How to conserve water and save money
It’s sad to know that there are people who defiantly ignore calls to conserve water. Even in the face of a drought they feel it’s their right to be wasteful. They’ll let the shower run for minutes before they get in it and then stay in for an irresponsibly extended long stretch. They’ll ignore those leaky faucets. They’ll wash their cars and water their lawns during a drought, despite instituted guidelines. But what are we going to do, fight them? Of course not. There’s always a higher road, and this time we simply have to do a little more to compensate for our less considerate neighbors.
Even the smallest of actions accumulate to greater effect. For instance, don’t buy clothes that have to be washed separately. Wash all of your laundry together. Let your dirty clothes accumulate until you have a full load. Apply the same concept to washing dishes – don’t run the dishwasher until it’s full. If you don’t finish a glass or bottle of water, use it to water a plant. If you are washing your face at the sink turn the water off while you are lathering up. Don’t leave the water running while you’re brushing your teeth or shaving either… Sure, these are minor things but if you get into the habit of doing them, it becomes second nature – no big deal – and you’ve become part of the solution. Bravo!
If you take baths, fill the bathtub no more than halfway, less if possible. You can still use your favorite bubble bath and oils and enjoy yourself, but you could also save up to TWELVE gallons per bath by not using excessive water.
If you take showers, try to limit them to five minutes. Sure, there are cold mornings when you never want to come out, but be conscientious; you’re just being wasteful staying in after you’ve already washed yourself. Efficiency shower heads make a nice difference and you will be saving over ten gallons of water per use!
Sure, an efficiency shower head has little force. Now, if you’re one of those who refuses to do without a high pressure shower, at least change to a head that has a shut-off button. You’d be surprised how quickly you become accustomed to it. You’ll discover that it’s much easier to soap up without the water running. Simply turn the water on and off between rinsing and lathering.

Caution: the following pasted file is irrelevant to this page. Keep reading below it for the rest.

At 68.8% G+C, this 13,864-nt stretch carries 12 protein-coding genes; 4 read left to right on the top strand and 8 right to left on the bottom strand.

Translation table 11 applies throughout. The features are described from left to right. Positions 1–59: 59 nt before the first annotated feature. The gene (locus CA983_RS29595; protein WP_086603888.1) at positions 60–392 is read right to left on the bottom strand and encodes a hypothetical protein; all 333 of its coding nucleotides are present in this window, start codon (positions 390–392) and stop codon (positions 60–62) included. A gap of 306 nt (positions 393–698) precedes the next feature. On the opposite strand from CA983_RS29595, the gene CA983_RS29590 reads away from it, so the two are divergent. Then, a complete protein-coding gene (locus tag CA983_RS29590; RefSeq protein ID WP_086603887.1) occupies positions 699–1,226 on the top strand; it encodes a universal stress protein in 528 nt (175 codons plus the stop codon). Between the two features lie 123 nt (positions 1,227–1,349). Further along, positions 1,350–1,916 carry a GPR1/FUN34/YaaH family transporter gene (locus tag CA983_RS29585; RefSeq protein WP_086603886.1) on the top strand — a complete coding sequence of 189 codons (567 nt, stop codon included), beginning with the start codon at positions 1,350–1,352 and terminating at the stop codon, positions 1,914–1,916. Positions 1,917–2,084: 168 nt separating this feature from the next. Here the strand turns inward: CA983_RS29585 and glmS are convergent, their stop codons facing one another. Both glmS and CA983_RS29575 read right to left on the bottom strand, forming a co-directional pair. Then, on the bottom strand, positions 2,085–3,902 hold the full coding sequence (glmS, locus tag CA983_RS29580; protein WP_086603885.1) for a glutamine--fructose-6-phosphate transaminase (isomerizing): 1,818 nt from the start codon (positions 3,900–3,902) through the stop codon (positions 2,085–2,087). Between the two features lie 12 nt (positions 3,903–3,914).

Have leaks in the home? Grab a wrench and fix ‘em. Maybe you can afford an efficiency toilet. If not, here’s a tip – take a single quart water bottle and fill it up to an inch or two with pebbles (this will weigh it down). Fill the rest of the bottle with water and put it in the toilet tank, safely away from the operating mechanism. In an average home, this trick could save five gallons or more of water, every day.
Do you enjoy making tea or coffee at home? Use only the amount of water that you actually intend to drink. There’s no need to fill a 32 ounce pot when you typically have only two cups. And have you tried steaming your vegetables instead of boiling them? It’s delicious! Again, the little things…
Lastly, especially if you have a garden or plants, set out buckets to catch rain water. Store it and use it to water your plants. They probably prefer it over tap water, and would likely tell you that if they could.
It’s a shame that we can’t depend on rain water to keep us lush and wet. Water shortages need to be taken seriously. Nobody wants to think about what it would be like if we hit crisis mode, but they should. Maybe after they consider the scary challenges we would face, they would be more likely to contribute to conservation.
In the meantime, let’s do what we can to pick up the slack for those that prefer to remain apathetic. Even if your motivation for implementing these steps is to save a few bucks, be proud that you are also doing your part to conserve water!